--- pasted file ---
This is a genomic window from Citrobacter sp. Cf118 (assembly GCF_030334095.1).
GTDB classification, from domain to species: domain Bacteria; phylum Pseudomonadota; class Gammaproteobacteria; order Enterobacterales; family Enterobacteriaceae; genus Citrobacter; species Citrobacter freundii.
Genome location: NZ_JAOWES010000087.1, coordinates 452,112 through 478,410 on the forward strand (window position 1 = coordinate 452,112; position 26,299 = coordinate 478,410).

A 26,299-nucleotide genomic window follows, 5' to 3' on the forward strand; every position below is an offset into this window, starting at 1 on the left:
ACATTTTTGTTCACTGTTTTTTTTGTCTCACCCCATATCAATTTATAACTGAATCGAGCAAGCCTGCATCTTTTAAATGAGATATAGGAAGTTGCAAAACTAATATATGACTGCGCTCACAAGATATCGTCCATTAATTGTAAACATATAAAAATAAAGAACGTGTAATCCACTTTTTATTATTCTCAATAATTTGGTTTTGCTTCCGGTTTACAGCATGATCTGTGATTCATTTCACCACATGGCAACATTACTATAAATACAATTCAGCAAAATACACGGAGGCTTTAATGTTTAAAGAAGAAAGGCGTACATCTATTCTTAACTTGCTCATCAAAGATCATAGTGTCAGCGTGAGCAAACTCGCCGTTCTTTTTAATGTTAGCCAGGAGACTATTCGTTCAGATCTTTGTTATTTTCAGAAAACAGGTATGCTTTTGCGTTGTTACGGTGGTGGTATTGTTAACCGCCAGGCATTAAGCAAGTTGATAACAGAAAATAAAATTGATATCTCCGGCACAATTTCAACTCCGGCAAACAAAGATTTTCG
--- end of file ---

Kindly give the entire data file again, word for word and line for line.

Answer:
This is a genomic window from Citrobacter sp. Cf118 (assembly GCF_030334095.1).
GTDB classification, from domain to species: domain Bacteria; phylum Pseudomonadota; class Gammaproteobacteria; order Enterobacterales; family Enterobacteriaceae; genus Citrobacter; species Citrobacter freundii.
Genome location: NZ_JAOWES010000087.1, coordinates 452,112 through 478,410 on the forward strand (window position 1 = coordinate 452,112; position 26,299 = coordinate 478,410).

A 26,299-nucleotide genomic window follows, 5' to 3' on the forward strand; every position below is an offset into this window, starting at 1 on the left:
ACATTTTTGTTCACTGTTTTTTTTGTCTCACCCCATATCAATTTATAACTGAATCGAGCAAGCCTGCATCTTTTAAATGAGATATAGGAAGTTGCAAAACTAATATATGACTGCGCTCACAAGATATCGTCCATTAATTGTAAACATATAAAAATAAAGAACGTGTAATCCACTTTTTATTATTCTCAATAATTTGGTTTTGCTTCCGGTTTACAGCATGATCTGTGATTCATTTCACCACATGGCAACATTACTATAAATACAATTCAGCAAAATACACGGAGGCTTTAATGTTTAAAGAAGAAAGGCGTACATCTATTCTTAACTTGCTCATCAAAGATCATAGTGTCAGCGTGAGCAAACTCGCCGTTCTTTTTAATGTTAGCCAGGAGACTATTCGTTCAGATCTTTGTTATTTTCAGAAAACAGGTATGCTTTTGCGTTGTTACGGTGGTGGTATTGTTAACCGCCAGGCATTAAGCAAGTTGATAACAGAAAATAAAATTGATATCTCCGGCACAATTTCAACTCCGGCAAACAAAGATTTTCG